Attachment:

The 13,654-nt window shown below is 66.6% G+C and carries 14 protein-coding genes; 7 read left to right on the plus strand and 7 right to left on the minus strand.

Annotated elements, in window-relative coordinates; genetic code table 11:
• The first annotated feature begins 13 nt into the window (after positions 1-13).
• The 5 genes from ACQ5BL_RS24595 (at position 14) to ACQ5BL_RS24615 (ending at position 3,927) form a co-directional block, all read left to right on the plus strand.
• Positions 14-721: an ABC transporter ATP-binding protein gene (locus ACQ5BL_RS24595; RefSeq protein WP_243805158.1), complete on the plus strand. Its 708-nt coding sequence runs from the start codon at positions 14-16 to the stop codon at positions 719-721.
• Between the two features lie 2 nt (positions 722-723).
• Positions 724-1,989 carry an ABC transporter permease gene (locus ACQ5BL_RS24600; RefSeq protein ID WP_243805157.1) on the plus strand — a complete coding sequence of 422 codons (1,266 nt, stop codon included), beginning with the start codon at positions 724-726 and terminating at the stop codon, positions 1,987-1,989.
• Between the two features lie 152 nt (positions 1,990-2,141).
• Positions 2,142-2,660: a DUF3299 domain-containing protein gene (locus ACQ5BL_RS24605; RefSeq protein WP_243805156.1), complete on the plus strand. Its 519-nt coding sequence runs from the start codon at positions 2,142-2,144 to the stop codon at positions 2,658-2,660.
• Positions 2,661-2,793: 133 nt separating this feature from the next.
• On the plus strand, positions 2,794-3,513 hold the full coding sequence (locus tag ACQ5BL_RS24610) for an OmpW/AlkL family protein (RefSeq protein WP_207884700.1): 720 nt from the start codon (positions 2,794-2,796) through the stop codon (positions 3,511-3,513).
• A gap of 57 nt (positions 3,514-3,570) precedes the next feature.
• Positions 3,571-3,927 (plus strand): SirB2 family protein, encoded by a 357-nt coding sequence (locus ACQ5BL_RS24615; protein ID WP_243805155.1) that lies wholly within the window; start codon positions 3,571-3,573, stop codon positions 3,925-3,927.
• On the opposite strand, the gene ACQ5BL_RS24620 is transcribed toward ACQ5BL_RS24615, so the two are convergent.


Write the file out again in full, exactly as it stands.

The 13,654-nt window shown below is 66.6% G+C and carries 14 protein-coding genes; 7 read left to right on the plus strand and 7 right to left on the minus strand.

Annotated elements, in window-relative coordinates; genetic code table 11:
• The first annotated feature begins 13 nt into the window (after positions 1-13).
• The 5 genes from ACQ5BL_RS24595 (at position 14) to ACQ5BL_RS24615 (ending at position 3,927) form a co-directional block, all read left to right on the plus strand.
• Positions 14-721: an ABC transporter ATP-binding protein gene (locus ACQ5BL_RS24595; RefSeq protein WP_243805158.1), complete on the plus strand. Its 708-nt coding sequence runs from the start codon at positions 14-16 to the stop codon at positions 719-721.
• Between the two features lie 2 nt (positions 722-723).
• Positions 724-1,989 carry an ABC transporter permease gene (locus ACQ5BL_RS24600; RefSeq protein ID WP_243805157.1) on the plus strand — a complete coding sequence of 422 codons (1,266 nt, stop codon included), beginning with the start codon at positions 724-726 and terminating at the stop codon, positions 1,987-1,989.
• Between the two features lie 152 nt (positions 1,990-2,141).
• Positions 2,142-2,660: a DUF3299 domain-containing protein gene (locus ACQ5BL_RS24605; RefSeq protein WP_243805156.1), complete on the plus strand. Its 519-nt coding sequence runs from the start codon at positions 2,142-2,144 to the stop codon at positions 2,658-2,660.
• Positions 2,661-2,793: 133 nt separating this feature from the next.
• On the plus strand, positions 2,794-3,513 hold the full coding sequence (locus tag ACQ5BL_RS24610) for an OmpW/AlkL family protein (RefSeq protein WP_207884700.1): 720 nt from the start codon (positions 2,794-2,796) through the stop codon (positions 3,511-3,513).
• A gap of 57 nt (positions 3,514-3,570) precedes the next feature.
• Positions 3,571-3,927 (plus strand): SirB2 family protein, encoded by a 357-nt coding sequence (locus ACQ5BL_RS24615; protein ID WP_243805155.1) that lies wholly within the window; start codon positions 3,571-3,573, stop codon positions 3,925-3,927.
• On the opposite strand, the gene ACQ5BL_RS24620 is transcribed toward ACQ5BL_RS24615, so the two are convergent.